The Academic Commons is nearly four times the size of Blackwell. The new library will have ample space for students to work individually or collaborate in group study rooms with the latest in technology at their fingertips. Multiple arrangements of seatings in classrooms will allow for the creative teaching of research techniques. There will be room to grow collections and space for activities serving the campus and community, from topnotch exhibit spaces to author talks. Another future possibility is a digital publishing office for faculty and students. Residents of Maryland’s four Lower Shore counties will continue to be able to check out books from the library. More collaboration between the University and local public libraries also may be possible.
Edward H. Nabb Research Center for Delmarva History and CulturePart of University Libraries, the Nabb Center was founded in 1982 by professors in the History Department. The center has grown into a treasure trove of Eastern Shore history and genealogy for the community, a valued teaching resource for students and faculty, and a repository of Delmarva and Chesapeake Bay records and artifacts attracting scholars regionally and nationally. With 4,000-5,000 visitors annually, over 400 members, and docents and volunteers who provide over 7,000 hours of service, the center’s four staff members, four-six interns, and two graduate and two undergraduate student workers are preserving the history of the changing region and creating engaging programs for history students of all ages and backgrounds. The center welcomes over 100 classes annually from SU and other campuses. With nearly triple the space in the Academic Commons and its central campus location, its collections, reading room, classroom, archaeology lab, high-tech archival storage and rotating and permanent exhibit areas will take scholarship, field study and the pleasures of history to a whole new level.
Office of Instructional Design and Delivery (ID&D)From traditional to online courses and those in between, ID&D works with SU’s 662 faculty to help make their coursework and teaching engaging and effective. ID&D uses technology and learning theory to support strategies tailored to a professor’s needs, including flipped classrooms, problem-based learning, activity-focused classes, popular clickers to help make lectures more interactive, and others. Part of library services, the four professional staff with three student assistants and a part-time administrative assistant are gatekeepers for instructional technology tools. ID&D staff also work with distance education and the development, support and delivery of online courses. The new facilities will include a faculty development studio and two additional audio/recording rooms for faculty. Located steps away from the Faculty Center, it will be a vital resources for instructional technology and innovative pedagogical strategies.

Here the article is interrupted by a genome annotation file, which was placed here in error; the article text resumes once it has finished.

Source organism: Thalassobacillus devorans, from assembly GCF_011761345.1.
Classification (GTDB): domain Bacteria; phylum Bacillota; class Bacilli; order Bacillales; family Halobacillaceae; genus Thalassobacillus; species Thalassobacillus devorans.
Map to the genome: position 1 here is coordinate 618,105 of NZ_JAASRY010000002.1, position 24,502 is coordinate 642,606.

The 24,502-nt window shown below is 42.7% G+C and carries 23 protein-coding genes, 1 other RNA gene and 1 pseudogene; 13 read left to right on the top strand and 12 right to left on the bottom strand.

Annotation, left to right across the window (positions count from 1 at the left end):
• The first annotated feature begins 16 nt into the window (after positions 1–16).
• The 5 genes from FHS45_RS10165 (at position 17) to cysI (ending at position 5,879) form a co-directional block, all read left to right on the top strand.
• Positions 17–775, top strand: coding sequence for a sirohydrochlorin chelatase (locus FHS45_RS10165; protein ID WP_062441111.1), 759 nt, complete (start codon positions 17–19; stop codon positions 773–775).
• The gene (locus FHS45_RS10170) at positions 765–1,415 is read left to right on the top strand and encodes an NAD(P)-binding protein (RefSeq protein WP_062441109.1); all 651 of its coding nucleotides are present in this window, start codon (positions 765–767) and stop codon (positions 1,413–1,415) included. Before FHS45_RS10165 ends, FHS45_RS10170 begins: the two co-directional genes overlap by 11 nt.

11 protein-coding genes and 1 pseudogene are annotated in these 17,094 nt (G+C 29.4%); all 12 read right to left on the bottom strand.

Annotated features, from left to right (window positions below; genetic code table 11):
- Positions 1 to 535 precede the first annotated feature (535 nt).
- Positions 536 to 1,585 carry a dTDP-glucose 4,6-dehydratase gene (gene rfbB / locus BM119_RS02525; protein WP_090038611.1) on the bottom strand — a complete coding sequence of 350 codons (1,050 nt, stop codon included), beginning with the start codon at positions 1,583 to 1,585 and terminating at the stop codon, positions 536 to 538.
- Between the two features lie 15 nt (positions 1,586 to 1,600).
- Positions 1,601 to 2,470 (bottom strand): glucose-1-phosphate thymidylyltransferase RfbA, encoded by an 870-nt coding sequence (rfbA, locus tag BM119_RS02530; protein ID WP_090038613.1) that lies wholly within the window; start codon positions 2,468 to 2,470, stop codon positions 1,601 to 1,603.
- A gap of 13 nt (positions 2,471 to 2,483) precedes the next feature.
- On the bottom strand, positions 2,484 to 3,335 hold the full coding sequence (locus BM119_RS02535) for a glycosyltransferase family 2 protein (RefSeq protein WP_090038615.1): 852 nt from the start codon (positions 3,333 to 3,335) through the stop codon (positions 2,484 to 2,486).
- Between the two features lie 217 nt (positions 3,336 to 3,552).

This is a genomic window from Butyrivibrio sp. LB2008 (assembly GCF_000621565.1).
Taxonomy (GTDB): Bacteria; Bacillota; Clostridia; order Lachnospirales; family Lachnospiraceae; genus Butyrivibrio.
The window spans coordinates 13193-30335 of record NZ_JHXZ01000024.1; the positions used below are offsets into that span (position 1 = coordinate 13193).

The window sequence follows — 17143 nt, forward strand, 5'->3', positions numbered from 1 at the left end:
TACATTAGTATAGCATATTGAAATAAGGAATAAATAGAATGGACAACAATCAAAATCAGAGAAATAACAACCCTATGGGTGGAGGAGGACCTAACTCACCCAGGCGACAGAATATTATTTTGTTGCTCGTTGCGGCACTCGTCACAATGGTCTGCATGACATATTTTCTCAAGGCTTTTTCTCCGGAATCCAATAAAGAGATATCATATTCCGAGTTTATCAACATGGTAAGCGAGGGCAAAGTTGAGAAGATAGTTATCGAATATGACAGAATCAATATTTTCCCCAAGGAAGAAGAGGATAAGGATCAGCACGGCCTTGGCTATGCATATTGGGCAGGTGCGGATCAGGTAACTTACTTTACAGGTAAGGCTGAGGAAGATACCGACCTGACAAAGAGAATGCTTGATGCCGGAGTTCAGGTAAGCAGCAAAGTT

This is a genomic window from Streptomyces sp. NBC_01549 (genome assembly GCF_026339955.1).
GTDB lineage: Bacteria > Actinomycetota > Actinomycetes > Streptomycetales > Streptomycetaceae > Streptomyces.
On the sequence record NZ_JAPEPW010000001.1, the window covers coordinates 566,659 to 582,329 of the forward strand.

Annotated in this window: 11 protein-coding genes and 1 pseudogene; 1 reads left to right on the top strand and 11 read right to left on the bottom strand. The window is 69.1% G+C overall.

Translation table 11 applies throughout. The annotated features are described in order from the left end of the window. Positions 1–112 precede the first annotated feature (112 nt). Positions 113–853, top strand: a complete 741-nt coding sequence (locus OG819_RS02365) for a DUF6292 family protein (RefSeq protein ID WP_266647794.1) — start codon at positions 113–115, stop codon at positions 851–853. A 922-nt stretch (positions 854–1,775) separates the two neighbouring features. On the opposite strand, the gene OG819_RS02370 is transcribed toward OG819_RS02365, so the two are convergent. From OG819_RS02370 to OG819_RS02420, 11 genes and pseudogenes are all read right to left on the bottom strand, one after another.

Center for Student Achievement (CSA)From admission to graduation, the CSA holistically supports academic achievement and personal growth. Last year the CSA served approximately 3,000 undergraduate students in over 25,000 visits for services including supplemental instruction (SI), tutoring, academic coaching, advising and more. CSA staff also monitor study halls for student affinity groups such as athletes or Greek organizations seeking help. A director, assistant director, part-time administrative assistant work, and five graduate assistants train and work with 50-55 undergraduate SI leaders and 15 tutors. The CSA has the highly regarded international tutor training certification from the College Reading and Learning Association.The new location will provide state-of-the-art classrooms, a tutoring lab, additional academic coaching space and technology that resonates with a new generation of learners.
Faculty Center (FC)Located on the second floor between the Office of Instructional Design and Delivery and the Graduate Commons, the new FC will have three spaces for faculty to meet and interact: a collaborative or seminar area that will hold approximately 20; a small conference room for approximately 12 that can, for example, accommodate Faculty Senate committee meetings; and a room with comfortable seating overlooking a terrace that will allow faculty from across disciplines to interact in a less formal way. Research is increasingly interdisciplinary, and this inviting, faculty-only space is expected to improve collegiality and encourage social networking and the creative, innovative exchange of ideas across disciplines.